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AIDS Research and Therapy

Assessment of HBV flare in a randomized clinical trial in HIV/HBV coinfected subjects initiating HBV-active antiretroviral therapy in Thailand




 

Background

Hepatic Flare (HF) after initiation of highly active antiretroviral therapy (HAART) in HIV-HBV coinfected individuals is well recognized but prospective data on predictors and subsequent outcome are limited.

Methods

The Tenofovir in HIV-HBV coinfection study was a randomized clinical trial of HBV-active HAART including lamivudine and/or tenofovir in antiretroviral naïve HIV-HBV individuals in Thailand.

Results

Early HF (EHF) was defined as ALT > 5 × ULN during the first 12 weeks. EHF was observed in 8 (22%) of individuals at a median of 56 days. 6/8 EHF cases were asymptomatic and resolved with HAART continuation, however one subject with underlying cirrhosis died following rapid hepatic decompensation. EHF was significantly associated with higher baseline ALT (79 IU/L vs 36 IU/L non-EHF, p = 0.008) and HBV DNA (9.9 log10 c/ml vs 8.4 log10 c/ml non EHF, p = 0.009), and subsequent serological change. HBeAg loss occurred in 75% of EHF cases versus 22% in non-EHF (p = 0.04), and HBsAg loss in 25% of EHF cases versus 4% of non-EHF (p = 0.053).

Conclusion

EHF after HBV active HAART initiation was frequently observed in this population. Timing of EHF, association with elevated ALT and HBV DNA and high rate of seroconversion are all consistent with immune restoration as the likely underlying process.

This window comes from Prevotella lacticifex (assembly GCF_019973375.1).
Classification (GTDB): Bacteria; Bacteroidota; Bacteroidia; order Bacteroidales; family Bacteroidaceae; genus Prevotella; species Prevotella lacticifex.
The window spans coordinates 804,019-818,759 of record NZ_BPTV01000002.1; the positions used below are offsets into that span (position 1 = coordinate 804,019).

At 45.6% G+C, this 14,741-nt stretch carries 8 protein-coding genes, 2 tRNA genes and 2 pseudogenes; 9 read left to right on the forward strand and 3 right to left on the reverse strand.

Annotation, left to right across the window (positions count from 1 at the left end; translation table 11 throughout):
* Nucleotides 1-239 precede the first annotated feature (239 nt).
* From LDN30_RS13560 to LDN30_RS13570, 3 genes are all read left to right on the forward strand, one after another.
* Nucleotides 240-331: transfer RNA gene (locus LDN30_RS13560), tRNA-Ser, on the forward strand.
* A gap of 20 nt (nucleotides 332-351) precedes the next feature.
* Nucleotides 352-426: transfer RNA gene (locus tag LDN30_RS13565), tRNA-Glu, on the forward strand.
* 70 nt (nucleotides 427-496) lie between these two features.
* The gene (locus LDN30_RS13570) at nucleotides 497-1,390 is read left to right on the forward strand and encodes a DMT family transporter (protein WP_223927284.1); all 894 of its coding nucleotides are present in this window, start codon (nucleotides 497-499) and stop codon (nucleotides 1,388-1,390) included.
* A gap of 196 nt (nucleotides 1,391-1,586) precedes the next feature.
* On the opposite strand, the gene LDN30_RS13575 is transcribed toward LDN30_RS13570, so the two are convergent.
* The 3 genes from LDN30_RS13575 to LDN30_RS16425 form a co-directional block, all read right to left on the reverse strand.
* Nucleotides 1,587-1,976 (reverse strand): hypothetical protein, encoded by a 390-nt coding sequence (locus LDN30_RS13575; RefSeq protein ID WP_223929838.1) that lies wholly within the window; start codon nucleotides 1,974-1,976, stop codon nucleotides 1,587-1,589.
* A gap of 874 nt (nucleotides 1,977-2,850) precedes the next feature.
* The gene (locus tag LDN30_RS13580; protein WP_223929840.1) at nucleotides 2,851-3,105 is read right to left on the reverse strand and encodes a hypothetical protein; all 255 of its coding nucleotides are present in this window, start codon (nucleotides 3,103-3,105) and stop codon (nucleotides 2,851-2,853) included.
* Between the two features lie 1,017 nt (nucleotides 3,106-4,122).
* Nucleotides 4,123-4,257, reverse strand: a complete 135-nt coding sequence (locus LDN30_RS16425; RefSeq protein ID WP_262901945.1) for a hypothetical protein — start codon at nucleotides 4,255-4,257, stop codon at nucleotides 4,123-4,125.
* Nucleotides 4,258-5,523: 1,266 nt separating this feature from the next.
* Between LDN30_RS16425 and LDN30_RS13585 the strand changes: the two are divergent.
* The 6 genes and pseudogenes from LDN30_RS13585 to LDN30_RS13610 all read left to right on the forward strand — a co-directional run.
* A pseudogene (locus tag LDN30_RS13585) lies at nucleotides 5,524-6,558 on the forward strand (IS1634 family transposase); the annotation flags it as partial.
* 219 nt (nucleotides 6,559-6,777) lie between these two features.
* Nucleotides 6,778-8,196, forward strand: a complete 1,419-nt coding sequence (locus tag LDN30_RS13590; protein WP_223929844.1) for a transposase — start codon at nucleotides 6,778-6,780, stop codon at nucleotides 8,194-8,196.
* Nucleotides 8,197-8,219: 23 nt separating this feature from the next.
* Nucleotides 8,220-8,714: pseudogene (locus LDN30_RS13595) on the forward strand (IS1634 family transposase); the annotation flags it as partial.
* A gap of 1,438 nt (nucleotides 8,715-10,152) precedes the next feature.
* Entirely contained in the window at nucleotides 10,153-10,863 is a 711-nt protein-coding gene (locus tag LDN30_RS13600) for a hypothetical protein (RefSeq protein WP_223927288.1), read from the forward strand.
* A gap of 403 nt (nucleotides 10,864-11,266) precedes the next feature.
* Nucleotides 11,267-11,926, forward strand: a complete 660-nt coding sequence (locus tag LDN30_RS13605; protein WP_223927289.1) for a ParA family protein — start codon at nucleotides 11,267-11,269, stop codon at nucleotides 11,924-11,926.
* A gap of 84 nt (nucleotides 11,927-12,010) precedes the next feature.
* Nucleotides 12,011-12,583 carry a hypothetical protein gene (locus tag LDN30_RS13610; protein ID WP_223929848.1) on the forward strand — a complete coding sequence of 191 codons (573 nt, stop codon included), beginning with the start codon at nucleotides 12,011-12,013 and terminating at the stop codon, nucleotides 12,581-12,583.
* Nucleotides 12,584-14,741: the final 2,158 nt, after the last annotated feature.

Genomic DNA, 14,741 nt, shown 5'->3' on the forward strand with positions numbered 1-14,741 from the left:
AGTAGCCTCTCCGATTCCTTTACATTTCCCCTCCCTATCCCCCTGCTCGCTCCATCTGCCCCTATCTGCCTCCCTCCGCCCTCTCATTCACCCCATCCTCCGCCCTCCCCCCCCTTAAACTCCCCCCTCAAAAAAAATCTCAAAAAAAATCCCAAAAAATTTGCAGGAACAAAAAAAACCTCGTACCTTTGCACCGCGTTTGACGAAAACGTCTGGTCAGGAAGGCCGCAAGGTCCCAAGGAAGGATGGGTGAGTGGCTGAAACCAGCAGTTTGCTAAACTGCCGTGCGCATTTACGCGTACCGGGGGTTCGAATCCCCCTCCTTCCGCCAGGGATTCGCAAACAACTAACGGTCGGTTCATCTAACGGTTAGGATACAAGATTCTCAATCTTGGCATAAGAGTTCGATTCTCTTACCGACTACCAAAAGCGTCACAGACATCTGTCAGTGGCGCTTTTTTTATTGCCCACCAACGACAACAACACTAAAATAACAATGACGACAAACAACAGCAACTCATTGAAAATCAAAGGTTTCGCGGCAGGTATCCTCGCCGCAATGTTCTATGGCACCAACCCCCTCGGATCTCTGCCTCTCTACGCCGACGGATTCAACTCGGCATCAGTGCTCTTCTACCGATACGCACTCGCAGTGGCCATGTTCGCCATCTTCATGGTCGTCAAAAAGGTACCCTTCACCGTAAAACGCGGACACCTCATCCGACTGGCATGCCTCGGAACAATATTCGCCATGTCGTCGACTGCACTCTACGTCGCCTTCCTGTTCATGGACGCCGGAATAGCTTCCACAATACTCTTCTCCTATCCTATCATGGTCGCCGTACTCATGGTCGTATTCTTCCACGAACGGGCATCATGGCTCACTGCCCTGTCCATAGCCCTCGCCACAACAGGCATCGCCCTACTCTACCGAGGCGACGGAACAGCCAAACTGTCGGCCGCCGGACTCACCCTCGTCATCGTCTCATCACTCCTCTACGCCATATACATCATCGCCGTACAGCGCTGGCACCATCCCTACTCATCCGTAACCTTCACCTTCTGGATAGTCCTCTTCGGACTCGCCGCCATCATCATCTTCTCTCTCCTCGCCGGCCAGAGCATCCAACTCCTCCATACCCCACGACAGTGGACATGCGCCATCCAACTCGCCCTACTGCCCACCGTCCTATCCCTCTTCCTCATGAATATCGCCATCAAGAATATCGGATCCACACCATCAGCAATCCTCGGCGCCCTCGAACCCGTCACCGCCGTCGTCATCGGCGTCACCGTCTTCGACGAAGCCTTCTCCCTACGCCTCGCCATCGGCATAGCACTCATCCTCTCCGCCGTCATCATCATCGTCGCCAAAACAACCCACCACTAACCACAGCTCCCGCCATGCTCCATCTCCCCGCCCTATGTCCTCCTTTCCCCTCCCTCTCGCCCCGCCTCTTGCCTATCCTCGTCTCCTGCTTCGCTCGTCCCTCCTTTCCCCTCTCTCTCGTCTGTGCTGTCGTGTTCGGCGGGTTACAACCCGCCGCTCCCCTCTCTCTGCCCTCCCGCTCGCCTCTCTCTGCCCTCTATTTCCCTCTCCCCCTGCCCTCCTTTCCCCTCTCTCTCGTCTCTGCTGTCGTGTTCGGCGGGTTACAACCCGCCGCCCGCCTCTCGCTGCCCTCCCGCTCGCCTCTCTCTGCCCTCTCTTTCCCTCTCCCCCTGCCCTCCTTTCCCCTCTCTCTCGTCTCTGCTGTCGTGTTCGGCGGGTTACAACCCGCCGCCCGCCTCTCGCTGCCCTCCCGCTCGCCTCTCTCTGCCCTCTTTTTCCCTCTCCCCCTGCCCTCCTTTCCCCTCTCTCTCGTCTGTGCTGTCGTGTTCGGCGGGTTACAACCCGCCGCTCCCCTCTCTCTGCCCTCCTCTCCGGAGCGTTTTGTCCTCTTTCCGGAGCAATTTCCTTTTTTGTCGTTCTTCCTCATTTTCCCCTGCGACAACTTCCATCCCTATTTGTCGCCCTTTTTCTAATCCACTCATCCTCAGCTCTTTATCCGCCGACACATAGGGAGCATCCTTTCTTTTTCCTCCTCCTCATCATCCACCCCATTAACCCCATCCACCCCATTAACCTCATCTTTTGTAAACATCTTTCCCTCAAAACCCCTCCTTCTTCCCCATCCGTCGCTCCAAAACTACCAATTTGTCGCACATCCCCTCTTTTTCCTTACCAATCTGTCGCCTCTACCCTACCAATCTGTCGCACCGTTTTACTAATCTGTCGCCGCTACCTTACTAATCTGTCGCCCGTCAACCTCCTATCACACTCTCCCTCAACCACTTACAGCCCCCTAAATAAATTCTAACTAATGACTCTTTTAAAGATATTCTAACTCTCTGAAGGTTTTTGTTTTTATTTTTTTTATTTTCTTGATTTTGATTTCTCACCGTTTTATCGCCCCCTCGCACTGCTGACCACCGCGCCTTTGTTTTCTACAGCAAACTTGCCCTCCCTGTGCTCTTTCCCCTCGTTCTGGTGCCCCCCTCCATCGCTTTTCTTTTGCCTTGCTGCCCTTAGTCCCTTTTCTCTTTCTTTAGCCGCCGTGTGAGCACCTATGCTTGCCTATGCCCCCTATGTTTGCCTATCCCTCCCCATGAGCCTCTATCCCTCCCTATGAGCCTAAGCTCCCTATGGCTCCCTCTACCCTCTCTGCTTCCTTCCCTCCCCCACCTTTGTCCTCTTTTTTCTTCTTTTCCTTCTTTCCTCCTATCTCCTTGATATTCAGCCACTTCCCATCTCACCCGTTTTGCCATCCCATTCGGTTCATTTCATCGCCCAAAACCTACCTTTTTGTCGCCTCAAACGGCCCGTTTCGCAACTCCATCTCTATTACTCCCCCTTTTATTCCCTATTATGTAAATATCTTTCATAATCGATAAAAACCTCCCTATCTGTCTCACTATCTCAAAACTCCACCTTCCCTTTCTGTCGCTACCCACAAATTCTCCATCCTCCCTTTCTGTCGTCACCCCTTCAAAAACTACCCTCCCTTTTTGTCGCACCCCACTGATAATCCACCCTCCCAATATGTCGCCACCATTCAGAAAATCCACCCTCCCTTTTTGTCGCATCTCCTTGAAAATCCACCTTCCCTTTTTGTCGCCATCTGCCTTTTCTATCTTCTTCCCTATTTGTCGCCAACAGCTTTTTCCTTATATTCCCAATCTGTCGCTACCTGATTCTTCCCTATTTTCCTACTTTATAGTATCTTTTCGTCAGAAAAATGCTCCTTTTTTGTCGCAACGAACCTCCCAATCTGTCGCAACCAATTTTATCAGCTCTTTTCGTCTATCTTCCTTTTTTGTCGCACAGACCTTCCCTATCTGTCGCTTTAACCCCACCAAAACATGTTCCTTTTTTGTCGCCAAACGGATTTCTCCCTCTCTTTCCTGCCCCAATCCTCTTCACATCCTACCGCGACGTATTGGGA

* Corresponding author: Gail V Matthews gmatthews@kirby.unsw.edu.au
† Equal contributors

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© 2012 Avihingsanon et al; licensee BioMed Central Ltd.

This is an Open Access article distributed under the terms of the Creative Commons Attribution License (http://creativecommons.org/licenses/by/2.0), which permits unrestricted use, distribution, and reproduction in any medium, provided the original work is properly cited.



 


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Information in this article was accurate in March 9, 2012. The state of the art may have changed since the publication date. This material is designed to support, not replace, the relationship that exists between you and your doctor. Always discuss treatment options with a doctor who specializes in treating HIV.